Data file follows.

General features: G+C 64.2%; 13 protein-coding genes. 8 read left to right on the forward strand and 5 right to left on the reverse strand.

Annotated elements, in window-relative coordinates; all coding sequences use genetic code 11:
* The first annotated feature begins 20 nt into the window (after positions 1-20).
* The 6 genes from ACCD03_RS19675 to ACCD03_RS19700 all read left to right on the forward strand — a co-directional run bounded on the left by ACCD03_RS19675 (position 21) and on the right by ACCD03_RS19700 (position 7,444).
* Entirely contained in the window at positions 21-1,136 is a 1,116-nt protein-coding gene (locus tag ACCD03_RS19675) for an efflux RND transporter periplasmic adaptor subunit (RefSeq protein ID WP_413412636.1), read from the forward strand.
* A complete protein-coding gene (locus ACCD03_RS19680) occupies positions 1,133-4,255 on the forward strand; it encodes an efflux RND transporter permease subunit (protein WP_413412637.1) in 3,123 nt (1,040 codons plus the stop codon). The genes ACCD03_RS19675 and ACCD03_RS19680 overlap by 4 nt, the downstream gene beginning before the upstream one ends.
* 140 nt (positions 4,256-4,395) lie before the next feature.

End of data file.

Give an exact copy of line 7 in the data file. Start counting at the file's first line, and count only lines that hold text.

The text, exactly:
* 140 nt (positions 4,256-4,395) lie before the next feature.